Adriana Fiorentini (1/11/1926 - 29/2/2016)
Adriana Fiorentini passed away peacefully in her sleep last Monday. Adriana was an inspirational pillar of the Pisa Vision Laboratory and leading international visual scientist for over half a century. She was well loved by all her colleagues and students who had the privilege to work with and learn from her. We will miss her.
Shi, Z. & Burr, D. (2016). Predictive coding of multisensory timing, Current Opinion in Behavioral Sciences, (8), 200-206. PDF
The sense of time is foundational for perception and action, yet it frequently departs significantly from physical time. In the paper we review recent progress on temporal contextual effects, multisensory temporal integration, temporal recalibration, and related computational models. We suggest that subjective time arises from minimizing prediction errors and adaptive recalibration, which can be unified in the framework of predictive coding, a framework rooted in Helmholtz's ‘perception as inference’.
New Research published in Current Biology
Congratulations to Claudia who managed to publish yet another original research paper on Current Biology!
Lunghi, C. & Sale, A. (2015). A cycling lane for brain rewiring, Curr Biol, 23 (25), R1122-R1123. PDF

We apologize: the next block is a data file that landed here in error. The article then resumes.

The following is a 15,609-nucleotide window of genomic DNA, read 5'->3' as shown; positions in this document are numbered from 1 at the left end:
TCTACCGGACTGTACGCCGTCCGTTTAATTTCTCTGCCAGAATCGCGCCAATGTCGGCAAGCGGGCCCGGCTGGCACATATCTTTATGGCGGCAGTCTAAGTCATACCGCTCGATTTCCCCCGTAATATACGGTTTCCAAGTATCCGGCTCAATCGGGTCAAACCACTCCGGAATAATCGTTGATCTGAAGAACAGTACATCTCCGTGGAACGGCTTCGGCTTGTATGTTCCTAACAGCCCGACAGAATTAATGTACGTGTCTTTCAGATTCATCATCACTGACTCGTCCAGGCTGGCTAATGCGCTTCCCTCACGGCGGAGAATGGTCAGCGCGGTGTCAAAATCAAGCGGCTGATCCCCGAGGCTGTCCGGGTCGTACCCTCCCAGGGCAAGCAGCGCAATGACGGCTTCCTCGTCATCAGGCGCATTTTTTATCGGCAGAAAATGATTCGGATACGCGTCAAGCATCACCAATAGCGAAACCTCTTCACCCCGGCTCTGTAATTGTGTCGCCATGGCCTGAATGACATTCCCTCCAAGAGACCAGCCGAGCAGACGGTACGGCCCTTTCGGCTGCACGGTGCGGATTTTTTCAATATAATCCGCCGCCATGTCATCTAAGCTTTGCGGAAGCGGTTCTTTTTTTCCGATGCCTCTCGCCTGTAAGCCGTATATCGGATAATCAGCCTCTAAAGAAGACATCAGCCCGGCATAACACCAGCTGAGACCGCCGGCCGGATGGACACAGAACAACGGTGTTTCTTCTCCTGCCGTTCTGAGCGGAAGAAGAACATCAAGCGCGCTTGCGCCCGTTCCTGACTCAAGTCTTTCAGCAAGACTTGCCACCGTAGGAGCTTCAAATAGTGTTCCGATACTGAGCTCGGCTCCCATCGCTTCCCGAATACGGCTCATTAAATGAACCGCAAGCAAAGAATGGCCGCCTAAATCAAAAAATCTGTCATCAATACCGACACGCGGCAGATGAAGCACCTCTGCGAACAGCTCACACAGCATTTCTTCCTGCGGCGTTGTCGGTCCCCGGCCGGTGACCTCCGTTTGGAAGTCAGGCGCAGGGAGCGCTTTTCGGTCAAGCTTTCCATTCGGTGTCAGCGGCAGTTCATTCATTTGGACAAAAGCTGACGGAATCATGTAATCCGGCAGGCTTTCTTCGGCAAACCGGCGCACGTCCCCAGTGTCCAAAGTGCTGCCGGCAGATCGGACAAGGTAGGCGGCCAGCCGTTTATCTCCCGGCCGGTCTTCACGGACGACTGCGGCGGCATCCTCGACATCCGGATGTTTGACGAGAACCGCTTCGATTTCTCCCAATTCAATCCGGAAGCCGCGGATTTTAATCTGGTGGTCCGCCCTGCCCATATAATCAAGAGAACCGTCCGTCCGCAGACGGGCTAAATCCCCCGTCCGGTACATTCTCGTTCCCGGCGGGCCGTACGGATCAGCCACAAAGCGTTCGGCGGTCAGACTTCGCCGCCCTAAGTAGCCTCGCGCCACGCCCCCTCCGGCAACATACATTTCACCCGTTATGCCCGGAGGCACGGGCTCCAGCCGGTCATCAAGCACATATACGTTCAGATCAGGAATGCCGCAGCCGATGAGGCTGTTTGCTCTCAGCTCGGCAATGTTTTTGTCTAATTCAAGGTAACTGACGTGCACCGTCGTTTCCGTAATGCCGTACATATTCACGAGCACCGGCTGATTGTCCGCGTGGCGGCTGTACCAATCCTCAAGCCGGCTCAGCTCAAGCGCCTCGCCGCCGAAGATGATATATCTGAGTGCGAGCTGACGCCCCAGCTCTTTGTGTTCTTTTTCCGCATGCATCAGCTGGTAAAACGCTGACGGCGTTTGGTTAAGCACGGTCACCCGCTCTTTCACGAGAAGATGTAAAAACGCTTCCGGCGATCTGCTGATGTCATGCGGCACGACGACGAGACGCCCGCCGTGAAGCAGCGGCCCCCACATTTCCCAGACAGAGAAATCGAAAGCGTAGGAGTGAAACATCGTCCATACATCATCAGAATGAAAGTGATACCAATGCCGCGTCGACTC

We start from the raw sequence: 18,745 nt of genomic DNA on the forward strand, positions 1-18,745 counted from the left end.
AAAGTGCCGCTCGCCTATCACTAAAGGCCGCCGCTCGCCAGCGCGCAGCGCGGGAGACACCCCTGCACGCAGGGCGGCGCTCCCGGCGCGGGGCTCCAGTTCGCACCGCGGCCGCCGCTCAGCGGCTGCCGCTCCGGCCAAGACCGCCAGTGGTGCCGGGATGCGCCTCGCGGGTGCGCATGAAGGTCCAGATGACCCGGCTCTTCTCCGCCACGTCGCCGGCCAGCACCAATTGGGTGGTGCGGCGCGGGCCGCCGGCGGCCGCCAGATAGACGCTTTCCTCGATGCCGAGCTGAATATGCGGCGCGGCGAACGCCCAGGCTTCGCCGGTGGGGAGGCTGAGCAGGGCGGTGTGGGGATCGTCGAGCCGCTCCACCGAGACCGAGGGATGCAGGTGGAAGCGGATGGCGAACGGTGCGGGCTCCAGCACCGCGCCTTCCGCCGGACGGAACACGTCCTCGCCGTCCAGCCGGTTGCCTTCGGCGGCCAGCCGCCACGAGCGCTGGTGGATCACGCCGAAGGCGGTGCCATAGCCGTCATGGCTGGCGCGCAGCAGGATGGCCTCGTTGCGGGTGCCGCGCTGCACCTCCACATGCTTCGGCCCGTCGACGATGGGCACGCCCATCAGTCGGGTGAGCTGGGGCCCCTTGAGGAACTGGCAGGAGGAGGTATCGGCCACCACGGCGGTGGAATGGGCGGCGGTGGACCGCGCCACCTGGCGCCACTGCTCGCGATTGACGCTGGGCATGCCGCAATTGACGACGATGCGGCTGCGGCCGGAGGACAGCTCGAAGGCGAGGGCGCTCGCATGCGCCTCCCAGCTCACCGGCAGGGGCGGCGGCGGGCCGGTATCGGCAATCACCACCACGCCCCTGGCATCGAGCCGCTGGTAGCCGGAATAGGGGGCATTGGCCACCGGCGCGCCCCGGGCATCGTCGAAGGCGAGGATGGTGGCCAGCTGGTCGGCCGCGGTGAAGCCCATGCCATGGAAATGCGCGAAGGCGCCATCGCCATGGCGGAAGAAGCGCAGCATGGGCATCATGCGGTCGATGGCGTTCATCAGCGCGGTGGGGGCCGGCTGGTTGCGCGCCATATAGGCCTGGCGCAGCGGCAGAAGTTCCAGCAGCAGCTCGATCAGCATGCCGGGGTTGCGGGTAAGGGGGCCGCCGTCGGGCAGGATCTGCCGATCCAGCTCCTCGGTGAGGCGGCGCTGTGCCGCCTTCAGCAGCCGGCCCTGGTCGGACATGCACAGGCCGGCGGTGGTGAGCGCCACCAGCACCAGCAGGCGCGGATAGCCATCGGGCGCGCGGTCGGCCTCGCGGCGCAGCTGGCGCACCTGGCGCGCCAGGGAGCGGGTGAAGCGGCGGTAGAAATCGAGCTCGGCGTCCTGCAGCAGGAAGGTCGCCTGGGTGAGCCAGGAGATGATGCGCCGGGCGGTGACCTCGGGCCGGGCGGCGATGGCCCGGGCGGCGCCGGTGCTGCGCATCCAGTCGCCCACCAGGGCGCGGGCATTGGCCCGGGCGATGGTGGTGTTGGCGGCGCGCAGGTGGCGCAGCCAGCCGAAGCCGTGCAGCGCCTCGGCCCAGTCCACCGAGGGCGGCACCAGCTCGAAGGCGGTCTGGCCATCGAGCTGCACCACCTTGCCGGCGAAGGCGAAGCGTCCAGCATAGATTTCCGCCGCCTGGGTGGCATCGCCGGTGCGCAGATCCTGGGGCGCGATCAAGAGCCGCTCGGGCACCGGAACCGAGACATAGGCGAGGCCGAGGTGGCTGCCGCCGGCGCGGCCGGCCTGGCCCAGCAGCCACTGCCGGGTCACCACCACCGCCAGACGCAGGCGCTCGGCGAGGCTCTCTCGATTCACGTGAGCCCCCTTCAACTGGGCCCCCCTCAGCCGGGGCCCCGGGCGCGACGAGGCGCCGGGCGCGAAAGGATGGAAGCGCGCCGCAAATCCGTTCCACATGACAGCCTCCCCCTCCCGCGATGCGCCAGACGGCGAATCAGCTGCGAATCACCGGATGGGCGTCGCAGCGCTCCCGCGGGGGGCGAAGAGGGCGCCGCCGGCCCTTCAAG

Brain plasticity, defined as the capability of cerebral neurons to change in response to experience, is fundamental for behavioral adaptability, learning, memory, functional development, and neural repair. The visual cortex is a widely used model for studying neuroplasticity and the underlying mechanisms. Plasticity is maximal in early development, within the so-called critical period, while its levels abruptly decline in adulthood . Recent studies, however, have revealed a significant residual plastic potential of the adult visual cortex by showing that, in adult humans, short-term monocular deprivation alters ocular dominance by homeostatically boosting responses to the deprived eye [2-4]. In animal models, a reopening of critical period plasticity in the adult primary visual cortex has been obtained by a variety of environmental manipulations, such as dark exposure, or environmental enrichment, together with its critical component of enhanced physical exercise [5-8]. Among these non-invasive procedures, physical exercise emerges as particularly interesting for its potential of application to clinics, though there has been a lack of experimental evidence available that physical exercise actually promotes visual plasticity in humans. Here we report that short-term homeostatic plasticity of the adult human visual cortex induced by transient monocular deprivation is potently boosted by moderate levels of voluntary physical activity. These findings could have a bearing in orienting future research in the field of physical activity application to clinical research.
- Short-term monocular deprivation alters early components of visual evoked potentials
- New Research published - September 2015
- The oblique effect is both allocentric and egocentric
- Strong Motion Deficits in Dyslexia Associated with DCDC2 Gene Alteration
- A low-cost and versatile system for projecting wide-field visual stimuli within fMRI scanners
- Short-Term Monocular Deprivation Alters GABA in the Adult Human Visual Cortex
- Children with autism spectrum disorder show reduced adaptation to number
- ass. Sante Malatesta